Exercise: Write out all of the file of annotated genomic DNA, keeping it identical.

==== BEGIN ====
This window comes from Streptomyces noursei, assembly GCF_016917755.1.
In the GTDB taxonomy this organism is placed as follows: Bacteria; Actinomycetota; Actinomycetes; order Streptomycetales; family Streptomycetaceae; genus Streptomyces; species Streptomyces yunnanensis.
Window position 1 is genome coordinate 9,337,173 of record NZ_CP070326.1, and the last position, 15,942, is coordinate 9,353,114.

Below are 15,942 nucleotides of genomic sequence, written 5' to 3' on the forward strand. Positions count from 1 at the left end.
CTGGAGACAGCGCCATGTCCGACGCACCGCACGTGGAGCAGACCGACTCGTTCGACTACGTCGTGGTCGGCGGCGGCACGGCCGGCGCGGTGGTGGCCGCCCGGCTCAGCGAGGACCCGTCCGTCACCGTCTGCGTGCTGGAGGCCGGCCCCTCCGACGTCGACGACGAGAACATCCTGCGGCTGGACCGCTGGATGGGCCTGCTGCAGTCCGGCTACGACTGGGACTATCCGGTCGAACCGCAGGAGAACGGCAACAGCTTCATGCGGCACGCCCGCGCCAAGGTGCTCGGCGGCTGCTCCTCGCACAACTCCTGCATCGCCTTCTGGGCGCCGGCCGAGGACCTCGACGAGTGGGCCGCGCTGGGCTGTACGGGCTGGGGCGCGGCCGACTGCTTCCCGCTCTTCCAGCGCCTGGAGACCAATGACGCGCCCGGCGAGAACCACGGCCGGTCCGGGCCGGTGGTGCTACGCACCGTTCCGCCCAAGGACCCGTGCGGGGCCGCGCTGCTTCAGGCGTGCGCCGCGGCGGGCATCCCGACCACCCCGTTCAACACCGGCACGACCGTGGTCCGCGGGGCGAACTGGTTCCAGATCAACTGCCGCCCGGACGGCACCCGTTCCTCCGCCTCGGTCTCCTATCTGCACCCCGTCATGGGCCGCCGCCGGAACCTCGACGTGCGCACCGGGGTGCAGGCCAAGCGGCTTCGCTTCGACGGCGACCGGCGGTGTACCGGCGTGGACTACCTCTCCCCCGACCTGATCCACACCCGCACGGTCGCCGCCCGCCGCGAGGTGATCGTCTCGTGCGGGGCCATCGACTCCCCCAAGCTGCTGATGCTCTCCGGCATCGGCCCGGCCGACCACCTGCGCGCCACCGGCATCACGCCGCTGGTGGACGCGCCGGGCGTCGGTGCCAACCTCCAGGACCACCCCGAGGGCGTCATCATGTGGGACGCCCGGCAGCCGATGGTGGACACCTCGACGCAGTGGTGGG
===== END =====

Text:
This window comes from Streptomyces noursei, assembly GCF_016917755.1.
In the GTDB taxonomy this organism is placed as follows: Bacteria; Actinomycetota; Actinomycetes; order Streptomycetales; family Streptomycetaceae; genus Streptomyces; species Streptomyces yunnanensis.
Window position 1 is genome coordinate 9,337,173 of record NZ_CP070326.1, and the last position, 15,942, is coordinate 9,353,114.

Below are 15,942 nucleotides of genomic sequence, written 5' to 3' on the forward strand. Positions count from 1 at the left end.
CTGGAGACAGCGCCATGTCCGACGCACCGCACGTGGAGCAGACCGACTCGTTCGACTACGTCGTGGTCGGCGGCGGCACGGCCGGCGCGGTGGTGGCCGCCCGGCTCAGCGAGGACCCGTCCGTCACCGTCTGCGTGCTGGAGGCCGGCCCCTCCGACGTCGACGACGAGAACATCCTGCGGCTGGACCGCTGGATGGGCCTGCTGCAGTCCGGCTACGACTGGGACTATCCGGTCGAACCGCAGGAGAACGGCAACAGCTTCATGCGGCACGCCCGCGCCAAGGTGCTCGGCGGCTGCTCCTCGCACAACTCCTGCATCGCCTTCTGGGCGCCGGCCGAGGACCTCGACGAGTGGGCCGCGCTGGGCTGTACGGGCTGGGGCGCGGCCGACTGCTTCCCGCTCTTCCAGCGCCTGGAGACCAATGACGCGCCCGGCGAGAACCACGGCCGGTCCGGGCCGGTGGTGCTACGCACCGTTCCGCCCAAGGACCCGTGCGGGGCCGCGCTGCTTCAGGCGTGCGCCGCGGCGGGCATCCCGACCACCCCGTTCAACACCGGCACGACCGTGGTCCGCGGGGCGAACTGGTTCCAGATCAACTGCCGCCCGGACGGCACCCGTTCCTCCGCCTCGGTCTCCTATCTGCACCCCGTCATGGGCCGCCGCCGGAACCTCGACGTGCGCACCGGGGTGCAGGCCAAGCGGCTTCGCTTCGACGGCGACCGGCGGTGTACCGGCGTGGACTACCTCTCCCCCGACCTGATCCACACCCGCACGGTCGCCGCCCGCCGCGAGGTGATCGTCTCGTGCGGGGCCATCGACTCCCCCAAGCTGCTGATGCTCTCCGGCATCGGCCCGGCCGACCACCTGCGCGCCACCGGCATCACGCCGCTGGTGGACGCGCCGGGCGTCGGTGCCAACCTCCAGGACCACCCCGAGGGCGTCATCATGTGGGACGCCCGGCAGCCGATGGTGGACACCTCGACGCAGTGGTGGG